* Pepsi's first global campaign starts Monday
* Campaign features Nicki Minaj, Pepsi Pulse, Twitter
* Restoration of Pepsi brand equity to take time-execs
By Martinne Geller
NEW YORK, April 30 (Reuters) - In the 1980s Michael Jackson pitched it as "the choice of a new generation." In 1990 Ray Charles told people they "had the right one, baby." Now, Pepsi wants people to "Live for Now."
A multiyear campaign featuring that tagline, as well as various online components, ads and partnerships will roll out globally for the cola brand this year, starting on Monday in the United States.
The campaign is the biggest evidence to date of a renewed focus on marketing at PepsiCo, which has faced pressure from Wall Street to improve North American beverage sales. The company is spending an additional $500 million to $600 million this year on marketing a dozen of its brands, starting with its flagship cola.
"PepsiCo is two letters away from Pepsi," said Brad Jakeman, president of the company's Global Enjoyment Brands and chief creative officer of PepsiCo Global Beverages Group. "It needed attention first ... It's the 800-pound gorilla in the room."
Jakeman, who hails from Australia, joined PepsiCo last year from video game maker Activision Blizzard Inc, where he was chief marketing officer. He said he has wanted to work on the Pepsi brand for the past two decades.
"When it's at its best, it's telling people what's important in pop culture," Jakeman said in a recent interview at the company's "beverage lab" just outside New York City. "From a brand perspective, I want this brand to regain its rightful place as a true pop culture icon."
To that end, the first commercial in the "Live for Now" campaign will feature hip-hop artist Nicki Minaj singing her song "Moment 4 Life". Minaj - known for her wacky outfits and dramatic performances - recently released her second album, which debuted at No. 1 on the Billboard 200 chart. She also performed with Madonna during the Superbowl's half-time show.
Over the next several years, the campaign will feature other artists and entertainers. While the campaign is global, its commercials will be relevant to particular markets, Jakeman said.
Another facet of the campaign is the "Pepsi Pulse," an interactive website that will feature pop-culture information, entertainment news and original content.
There will also be a version of the Pulse targeting Hispanic consumers called "Mi Pepsi."
Pepsi also signed a music-related partnership with Twitter.
Use of the "Live for Now" slogan and Nicki Minaj seems to be an attempt by Pepsi to regain the affections of the younger generation, said Robert Passikoff, president of Brand Keys Inc.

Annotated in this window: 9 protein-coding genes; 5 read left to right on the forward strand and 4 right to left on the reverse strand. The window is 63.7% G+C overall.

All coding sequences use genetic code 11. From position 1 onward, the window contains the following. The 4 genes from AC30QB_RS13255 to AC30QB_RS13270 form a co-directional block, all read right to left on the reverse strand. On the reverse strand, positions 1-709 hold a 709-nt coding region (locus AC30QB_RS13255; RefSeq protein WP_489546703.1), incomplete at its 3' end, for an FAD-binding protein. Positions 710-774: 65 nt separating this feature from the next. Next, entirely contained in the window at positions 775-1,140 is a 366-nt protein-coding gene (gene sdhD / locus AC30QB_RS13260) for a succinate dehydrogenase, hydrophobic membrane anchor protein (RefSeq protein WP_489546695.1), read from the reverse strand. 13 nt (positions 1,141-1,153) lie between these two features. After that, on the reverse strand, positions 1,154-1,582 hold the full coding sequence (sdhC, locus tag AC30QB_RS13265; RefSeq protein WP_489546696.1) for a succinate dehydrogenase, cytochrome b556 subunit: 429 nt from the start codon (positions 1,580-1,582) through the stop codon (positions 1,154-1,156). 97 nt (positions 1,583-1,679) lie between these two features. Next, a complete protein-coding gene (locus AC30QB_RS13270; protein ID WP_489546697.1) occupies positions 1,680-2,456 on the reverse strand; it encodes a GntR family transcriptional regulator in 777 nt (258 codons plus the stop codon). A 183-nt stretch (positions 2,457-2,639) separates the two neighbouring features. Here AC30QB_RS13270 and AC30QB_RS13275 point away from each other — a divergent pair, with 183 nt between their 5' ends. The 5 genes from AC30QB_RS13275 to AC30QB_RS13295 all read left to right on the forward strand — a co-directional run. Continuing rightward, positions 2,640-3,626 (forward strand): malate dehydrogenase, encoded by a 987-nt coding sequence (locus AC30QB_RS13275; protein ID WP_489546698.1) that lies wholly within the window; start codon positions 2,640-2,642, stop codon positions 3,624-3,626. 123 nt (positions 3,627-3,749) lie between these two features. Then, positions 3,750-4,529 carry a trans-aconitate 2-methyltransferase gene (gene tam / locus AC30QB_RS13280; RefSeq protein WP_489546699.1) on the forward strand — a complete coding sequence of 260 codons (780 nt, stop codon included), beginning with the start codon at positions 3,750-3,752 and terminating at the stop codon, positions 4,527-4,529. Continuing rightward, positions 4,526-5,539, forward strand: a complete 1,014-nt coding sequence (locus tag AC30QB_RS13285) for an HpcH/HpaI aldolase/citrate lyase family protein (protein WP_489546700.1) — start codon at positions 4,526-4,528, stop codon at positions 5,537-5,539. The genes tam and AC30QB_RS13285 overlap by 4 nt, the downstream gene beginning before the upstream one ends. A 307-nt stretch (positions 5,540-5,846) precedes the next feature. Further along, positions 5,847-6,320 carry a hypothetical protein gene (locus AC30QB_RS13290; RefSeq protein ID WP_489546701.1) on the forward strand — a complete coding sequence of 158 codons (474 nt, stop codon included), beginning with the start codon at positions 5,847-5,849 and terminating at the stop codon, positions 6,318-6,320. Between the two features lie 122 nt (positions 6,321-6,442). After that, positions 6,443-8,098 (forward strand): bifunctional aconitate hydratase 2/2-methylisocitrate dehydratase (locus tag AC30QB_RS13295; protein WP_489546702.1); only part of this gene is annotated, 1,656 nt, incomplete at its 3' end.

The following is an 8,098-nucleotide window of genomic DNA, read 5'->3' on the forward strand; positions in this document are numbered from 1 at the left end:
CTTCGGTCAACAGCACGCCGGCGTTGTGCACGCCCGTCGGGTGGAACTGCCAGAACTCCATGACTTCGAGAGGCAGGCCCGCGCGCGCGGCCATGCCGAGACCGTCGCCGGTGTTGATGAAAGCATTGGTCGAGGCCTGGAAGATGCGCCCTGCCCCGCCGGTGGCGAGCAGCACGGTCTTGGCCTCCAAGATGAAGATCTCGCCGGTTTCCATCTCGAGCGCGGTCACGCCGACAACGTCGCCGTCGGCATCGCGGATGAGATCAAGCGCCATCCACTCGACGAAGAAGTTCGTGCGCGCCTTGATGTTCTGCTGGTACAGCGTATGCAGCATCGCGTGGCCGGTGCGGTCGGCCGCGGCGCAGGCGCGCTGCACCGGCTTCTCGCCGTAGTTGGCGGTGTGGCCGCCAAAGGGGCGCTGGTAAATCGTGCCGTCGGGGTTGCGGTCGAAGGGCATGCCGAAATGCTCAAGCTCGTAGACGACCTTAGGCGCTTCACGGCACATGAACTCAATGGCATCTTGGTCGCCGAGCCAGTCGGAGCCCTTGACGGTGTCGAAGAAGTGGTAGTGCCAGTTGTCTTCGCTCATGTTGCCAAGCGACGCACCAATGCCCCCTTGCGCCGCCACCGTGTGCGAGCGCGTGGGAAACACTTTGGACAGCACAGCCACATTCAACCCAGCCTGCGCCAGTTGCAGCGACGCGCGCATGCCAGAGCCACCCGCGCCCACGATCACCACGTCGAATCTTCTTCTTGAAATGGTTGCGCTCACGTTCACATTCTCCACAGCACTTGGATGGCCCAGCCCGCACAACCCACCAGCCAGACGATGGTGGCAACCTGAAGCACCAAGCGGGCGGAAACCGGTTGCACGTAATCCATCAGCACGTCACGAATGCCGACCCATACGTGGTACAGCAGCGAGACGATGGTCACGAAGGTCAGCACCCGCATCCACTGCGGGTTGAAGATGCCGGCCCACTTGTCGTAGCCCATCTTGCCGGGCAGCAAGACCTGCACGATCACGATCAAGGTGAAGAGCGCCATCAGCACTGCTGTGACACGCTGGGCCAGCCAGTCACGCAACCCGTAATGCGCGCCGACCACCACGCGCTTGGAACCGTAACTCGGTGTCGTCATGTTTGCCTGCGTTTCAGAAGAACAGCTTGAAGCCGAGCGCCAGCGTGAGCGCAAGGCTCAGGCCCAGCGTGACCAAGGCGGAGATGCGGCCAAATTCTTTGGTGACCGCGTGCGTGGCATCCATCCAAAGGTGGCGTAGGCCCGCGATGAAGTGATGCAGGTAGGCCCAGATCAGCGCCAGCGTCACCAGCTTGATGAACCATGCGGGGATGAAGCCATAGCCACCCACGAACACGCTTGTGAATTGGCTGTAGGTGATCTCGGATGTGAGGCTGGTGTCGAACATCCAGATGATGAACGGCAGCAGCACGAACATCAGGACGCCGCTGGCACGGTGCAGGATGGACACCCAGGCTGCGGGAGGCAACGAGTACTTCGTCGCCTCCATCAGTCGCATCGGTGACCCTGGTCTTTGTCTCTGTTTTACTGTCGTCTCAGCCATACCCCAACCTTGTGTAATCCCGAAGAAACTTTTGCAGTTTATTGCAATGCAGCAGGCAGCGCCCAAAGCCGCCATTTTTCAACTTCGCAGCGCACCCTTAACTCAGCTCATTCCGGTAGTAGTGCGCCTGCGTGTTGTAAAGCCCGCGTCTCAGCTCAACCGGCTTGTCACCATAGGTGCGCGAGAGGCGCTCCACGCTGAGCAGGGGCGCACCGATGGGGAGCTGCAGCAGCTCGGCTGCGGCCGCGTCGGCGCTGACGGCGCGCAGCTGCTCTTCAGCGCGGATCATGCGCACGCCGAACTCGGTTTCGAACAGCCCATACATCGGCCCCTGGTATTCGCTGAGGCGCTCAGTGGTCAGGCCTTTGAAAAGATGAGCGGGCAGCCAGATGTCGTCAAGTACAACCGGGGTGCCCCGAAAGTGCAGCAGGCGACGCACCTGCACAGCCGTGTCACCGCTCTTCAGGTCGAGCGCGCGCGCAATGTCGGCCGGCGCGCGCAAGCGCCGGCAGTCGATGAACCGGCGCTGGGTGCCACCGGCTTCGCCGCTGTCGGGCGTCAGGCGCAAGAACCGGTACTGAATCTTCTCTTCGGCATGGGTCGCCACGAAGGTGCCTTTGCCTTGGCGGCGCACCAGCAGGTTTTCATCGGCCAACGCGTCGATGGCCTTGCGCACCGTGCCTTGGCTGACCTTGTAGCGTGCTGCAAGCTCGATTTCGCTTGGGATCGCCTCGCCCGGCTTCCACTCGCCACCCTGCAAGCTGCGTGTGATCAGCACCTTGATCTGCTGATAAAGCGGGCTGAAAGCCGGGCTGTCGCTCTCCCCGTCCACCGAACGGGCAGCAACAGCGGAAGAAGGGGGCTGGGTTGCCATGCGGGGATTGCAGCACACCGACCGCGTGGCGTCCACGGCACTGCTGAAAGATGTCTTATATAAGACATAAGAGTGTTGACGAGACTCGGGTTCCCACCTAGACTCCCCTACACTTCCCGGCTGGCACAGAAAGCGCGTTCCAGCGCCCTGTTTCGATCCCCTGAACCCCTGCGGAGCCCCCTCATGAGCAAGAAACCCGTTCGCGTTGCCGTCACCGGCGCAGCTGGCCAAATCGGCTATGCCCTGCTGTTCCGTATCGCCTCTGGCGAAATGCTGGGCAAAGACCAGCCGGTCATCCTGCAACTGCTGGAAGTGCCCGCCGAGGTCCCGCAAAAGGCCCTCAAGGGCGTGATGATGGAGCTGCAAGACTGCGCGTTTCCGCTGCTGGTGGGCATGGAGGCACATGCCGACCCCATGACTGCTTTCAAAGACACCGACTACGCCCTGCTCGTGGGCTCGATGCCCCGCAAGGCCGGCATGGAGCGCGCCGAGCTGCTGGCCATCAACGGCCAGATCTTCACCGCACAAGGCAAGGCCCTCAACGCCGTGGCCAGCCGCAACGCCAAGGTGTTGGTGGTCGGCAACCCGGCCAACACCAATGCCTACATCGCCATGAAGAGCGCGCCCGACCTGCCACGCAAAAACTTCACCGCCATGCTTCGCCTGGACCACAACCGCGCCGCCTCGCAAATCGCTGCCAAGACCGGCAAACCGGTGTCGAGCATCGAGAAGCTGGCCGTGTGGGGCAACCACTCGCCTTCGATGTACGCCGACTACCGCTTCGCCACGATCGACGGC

"It's something they absolutely need to do," Passikoff said. "It's so hard to be able to differentiate yourself generally, and specifically in a category that has ultimately become ubiquitous."
Passikoff, who tracks brand loyalty of Pepsi and rival Coca-Cola Co, does not have a lot of confidence in Pepsi's ability to reignite the brand into something very cool again.
"I think it's real tough in those kinds of relatively undifferentiated categories to come back," he said.
HOPING TO GAIN SHARE
PepsiCo posted better-than-expected first-quarter profit last week, with beverage sales volume falling 1 percent in both the Americas and Europe, excluding the impact of a recent acquisition. Volume rose 2 percent in the Asia, Middle East and Africa unit, fueled by India, Saudi Arabia and the Philippines.
Emerging markets have buoyed soft drink sales as mature markets slow due to changing tastes and a growing health-consciousness.
In the United States, carbonated soft drink sales grew about 3 percent a year through most of the 1990s, but began to slow in 1999. Sales have been in decline since 2005.
Amid that backdrop, PepsiCo has worked on a range of healthier products, such as juices, hummus and oatmeal.
But the company's traditional soft drinks have suffered, with Pepsi-Cola dropping to the No. 3 spot in the United States in 2010, getting overtaken by Diet Coke.
"In the face of a category that's in decline, growing share is obviously something that is very important to us," Jakeman said about the carbonated soft drink market.
The way to do that, Pepsi says, is by boosting the relevance and love of the brand, said Simon Lowden, chief marketing officer for PepsiCo Beverages Co.
"These campaigns are about driving sales, share and, ultimately, pricing power. It's going to take a while, but we're here for the duration," Lowden added.
In addition to increasing its marketing spending, PepsiCo reduced its earnings growth target and said it would cut 8,700 jobs.